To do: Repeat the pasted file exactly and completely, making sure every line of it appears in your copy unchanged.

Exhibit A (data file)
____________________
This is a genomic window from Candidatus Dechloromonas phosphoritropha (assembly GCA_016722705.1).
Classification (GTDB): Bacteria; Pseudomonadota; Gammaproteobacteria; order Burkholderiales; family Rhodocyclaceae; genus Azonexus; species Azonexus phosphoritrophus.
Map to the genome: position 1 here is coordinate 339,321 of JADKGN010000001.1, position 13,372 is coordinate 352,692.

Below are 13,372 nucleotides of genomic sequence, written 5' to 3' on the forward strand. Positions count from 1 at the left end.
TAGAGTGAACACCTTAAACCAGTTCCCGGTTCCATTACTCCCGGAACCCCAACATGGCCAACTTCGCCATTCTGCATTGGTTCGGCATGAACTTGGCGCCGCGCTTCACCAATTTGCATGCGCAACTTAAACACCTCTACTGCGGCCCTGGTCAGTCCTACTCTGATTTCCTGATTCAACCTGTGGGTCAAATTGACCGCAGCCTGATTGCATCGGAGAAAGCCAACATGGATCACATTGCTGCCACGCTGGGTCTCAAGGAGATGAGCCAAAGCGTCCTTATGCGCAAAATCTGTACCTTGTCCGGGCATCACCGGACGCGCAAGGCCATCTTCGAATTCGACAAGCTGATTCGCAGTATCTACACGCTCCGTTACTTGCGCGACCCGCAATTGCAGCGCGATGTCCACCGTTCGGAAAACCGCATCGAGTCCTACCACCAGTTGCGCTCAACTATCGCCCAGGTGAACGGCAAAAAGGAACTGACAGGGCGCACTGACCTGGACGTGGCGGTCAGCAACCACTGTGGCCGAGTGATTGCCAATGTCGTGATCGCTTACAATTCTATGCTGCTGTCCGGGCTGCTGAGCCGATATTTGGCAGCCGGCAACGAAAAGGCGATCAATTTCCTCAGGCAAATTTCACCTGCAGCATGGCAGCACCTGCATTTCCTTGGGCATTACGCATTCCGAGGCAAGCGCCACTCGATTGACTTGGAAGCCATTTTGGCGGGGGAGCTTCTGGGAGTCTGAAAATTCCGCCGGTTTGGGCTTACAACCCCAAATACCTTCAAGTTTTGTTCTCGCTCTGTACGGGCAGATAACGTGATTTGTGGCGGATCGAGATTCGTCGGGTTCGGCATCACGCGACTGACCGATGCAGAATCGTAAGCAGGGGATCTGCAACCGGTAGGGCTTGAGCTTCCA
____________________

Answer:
This is a genomic window from Candidatus Dechloromonas phosphoritropha (assembly GCA_016722705.1).
Classification (GTDB): Bacteria; Pseudomonadota; Gammaproteobacteria; order Burkholderiales; family Rhodocyclaceae; genus Azonexus; species Azonexus phosphoritrophus.
Map to the genome: position 1 here is coordinate 339,321 of JADKGN010000001.1, position 13,372 is coordinate 352,692.

Below are 13,372 nucleotides of genomic sequence, written 5' to 3' on the forward strand. Positions count from 1 at the left end.
TAGAGTGAACACCTTAAACCAGTTCCCGGTTCCATTACTCCCGGAACCCCAACATGGCCAACTTCGCCATTCTGCATTGGTTCGGCATGAACTTGGCGCCGCGCTTCACCAATTTGCATGCGCAACTTAAACACCTCTACTGCGGCCCTGGTCAGTCCTACTCTGATTTCCTGATTCAACCTGTGGGTCAAATTGACCGCAGCCTGATTGCATCGGAGAAAGCCAACATGGATCACATTGCTGCCACGCTGGGTCTCAAGGAGATGAGCCAAAGCGTCCTTATGCGCAAAATCTGTACCTTGTCCGGGCATCACCGGACGCGCAAGGCCATCTTCGAATTCGACAAGCTGATTCGCAGTATCTACACGCTCCGTTACTTGCGCGACCCGCAATTGCAGCGCGATGTCCACCGTTCGGAAAACCGCATCGAGTCCTACCACCAGTTGCGCTCAACTATCGCCCAGGTGAACGGCAAAAAGGAACTGACAGGGCGCACTGACCTGGACGTGGCGGTCAGCAACCACTGTGGCCGAGTGATTGCCAATGTCGTGATCGCTTACAATTCTATGCTGCTGTCCGGGCTGCTGAGCCGATATTTGGCAGCCGGCAACGAAAAGGCGATCAATTTCCTCAGGCAAATTTCACCTGCAGCATGGCAGCACCTGCATTTCCTTGGGCATTACGCATTCCGAGGCAAGCGCCACTCGATTGACTTGGAAGCCATTTTGGCGGGGGAGCTTCTGGGAGTCTGAAAATTCCGCCGGTTTGGGCTTACAACCCCAAATACCTTCAAGTTTTGTTCTCGCTCTGTACGGGCAGATAACGTGATTTGTGGCGGATCGAGATTCGTCGGGTTCGGCATCACGCGACTGACCGATGCAGAATCGTAAGCAGGGGATCTGCAACCGGTAGGGCTTGAGCTTCCA